Environmentally Significant Areas
What is it?
Environmentally Significant Areas (ESAs) are areas that are important to the long-term maintenance of biological diversity, physical landscape features and/or other natural processes, both locally and within a larger spatial context. Delineation of ESAs is usually accomplished by combining numerous data sets representing (e.g.) focal species habitat, significant geological features, valued aesthetic environments, soil conservation opportunities, air filtration capacity, and other associated benefits.
How can municipalities use it?
Environmentally Significant Areas (ESAs) can be a critical element informing numerous other municipal tools for maintaining natural systems. ESAs can provide direction for protection efforts such as conservation reserve dedication, conservation easement acquisition, or purchase of ecologically-important lands. ESA maps can be placed directly in an MDP, and inform several subsequent efforts including parks/natural area/open space planning, Area Structure Plans, and growth management plans. ESAs can also trigger needed refinements, signalling where developers need to undertake detailed environmental inventories or assessments, or where protection needs to take precedence over recreational uses, requiring buffering between pathways and ESAs.
Alberta municipalities may designate ESAs themselves, or may use the Government of Alberta ESA layer. When identified prior to development of land-use plans, the conservation of these lands can be incorporated into land use decisions.
What are the advantages?
There are many advantages of using ESA information, including:
Government of Alberta ESA layer pre-exists and covers all municipalities
Can proactively identify areas of importance before development planning happens
Can wrap several natural system features into a single spatial representation
Multi-faceted combination of datasets can still be divided out for consideration of individual natural system elements
What should you watch out for?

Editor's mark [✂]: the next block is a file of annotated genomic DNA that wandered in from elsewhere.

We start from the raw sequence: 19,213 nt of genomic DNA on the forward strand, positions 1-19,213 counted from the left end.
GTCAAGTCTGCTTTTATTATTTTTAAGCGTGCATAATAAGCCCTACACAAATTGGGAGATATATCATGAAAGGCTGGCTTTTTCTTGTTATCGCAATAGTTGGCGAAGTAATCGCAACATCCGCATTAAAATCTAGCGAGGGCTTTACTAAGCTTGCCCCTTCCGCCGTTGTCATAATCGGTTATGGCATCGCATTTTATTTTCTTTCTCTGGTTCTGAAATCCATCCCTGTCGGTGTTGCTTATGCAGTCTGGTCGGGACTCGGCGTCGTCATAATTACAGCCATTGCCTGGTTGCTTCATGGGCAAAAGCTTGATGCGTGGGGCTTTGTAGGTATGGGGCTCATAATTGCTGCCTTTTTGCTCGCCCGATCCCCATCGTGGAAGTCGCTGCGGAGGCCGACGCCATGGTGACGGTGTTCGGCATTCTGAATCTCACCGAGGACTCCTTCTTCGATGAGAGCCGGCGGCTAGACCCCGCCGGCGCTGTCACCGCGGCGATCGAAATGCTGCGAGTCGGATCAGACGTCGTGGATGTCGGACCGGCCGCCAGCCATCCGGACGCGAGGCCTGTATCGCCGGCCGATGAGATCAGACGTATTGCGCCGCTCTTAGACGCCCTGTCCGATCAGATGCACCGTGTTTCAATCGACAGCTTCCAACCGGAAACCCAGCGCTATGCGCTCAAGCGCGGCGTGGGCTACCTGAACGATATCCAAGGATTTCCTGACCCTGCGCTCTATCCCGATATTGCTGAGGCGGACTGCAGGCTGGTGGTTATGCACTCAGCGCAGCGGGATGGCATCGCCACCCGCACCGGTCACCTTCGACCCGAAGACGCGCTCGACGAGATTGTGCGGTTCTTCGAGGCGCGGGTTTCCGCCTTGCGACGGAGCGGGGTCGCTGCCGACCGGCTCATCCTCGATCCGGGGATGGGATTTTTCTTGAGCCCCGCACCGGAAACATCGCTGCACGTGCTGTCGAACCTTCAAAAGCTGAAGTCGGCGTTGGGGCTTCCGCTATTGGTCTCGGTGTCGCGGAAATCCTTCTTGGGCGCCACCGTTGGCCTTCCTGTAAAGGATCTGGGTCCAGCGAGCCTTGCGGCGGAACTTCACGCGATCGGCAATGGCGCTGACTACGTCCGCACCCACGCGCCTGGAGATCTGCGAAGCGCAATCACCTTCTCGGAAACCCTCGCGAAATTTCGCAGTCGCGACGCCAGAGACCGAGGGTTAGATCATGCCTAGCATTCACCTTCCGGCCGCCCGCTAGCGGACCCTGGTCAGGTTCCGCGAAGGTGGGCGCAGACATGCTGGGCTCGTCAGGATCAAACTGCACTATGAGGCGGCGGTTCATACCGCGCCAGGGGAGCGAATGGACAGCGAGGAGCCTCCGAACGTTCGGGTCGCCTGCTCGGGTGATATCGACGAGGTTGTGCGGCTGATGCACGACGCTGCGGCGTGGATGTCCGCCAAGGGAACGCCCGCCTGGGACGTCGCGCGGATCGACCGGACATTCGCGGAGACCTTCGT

No tool is a silver bullet. There are issues for municipalities to watch out for with Environmentally Significant Areas, including:
An ESA designation does not mean these areas are protected; can lead to unwarranted nervousness on the part of developers, and unwarranted security on the part of conservationists.
Generally a coarse-scale tool, requiring refinement at the site-specific scale
Needs to be updated regularly to remain useful
How can it help maintain natural infrastructure?
Environmentally Significant Areas (ESAs) help to maintain the natural infrastructure system by identifying the elements of the system (natural features, natural infrastructure assets), creating a proactive way to incorporate their existence into planning, facilitating their protection, and ensuring their functions and benefits are considered from the MDP on down.
Environmentally Significant Areas of Alberta Volumes 1, 2 and 3 – Evaluates and provides an overview of all ESA inventories completed until 1997 in Alberta and to determine which areas were of provincial, national or international significance.
City of Hamilton Proposed Natural Areas Acquisition Fund Strategy – submitted by the Hamilton Planning and Economic Development Department to set aside funds annually for the acquisition of Natural Area lands. The general purpose of a Natural Areas Acquisition Fund Strategy is to outline the requirements for the implementation of the Natural Areas Acquisition Fund. It provides details on the suite of securement tools available for landowners who have natural heritage system lands located on their property. It also provides a framework for determining the natural heritage lands that would be suitable for acquisition by the City of Hamilton, and fosters relationships with Hamilton partners that currently participate in the securement of natural heritage system lands within the City of Hamilton. This document includes a section on Environmentally Significant Areas.
Green Bylaws Toolkit: for conserving sensitive ecosystems and green infrastructure – This document is an important resource for understanding how municipalities and developers can safeguard the environment, from a regional to a site level. It clearly explains each tool, and provides case studies and examples of bylaws that are in use in British Columbia. Mapping of ESA’s is used to obtain baseline data to aid in protection of these areas.
Did we miss something?
If you know of a resource that should be on this list - or your municipality has a sample or case that should be here, please let us know!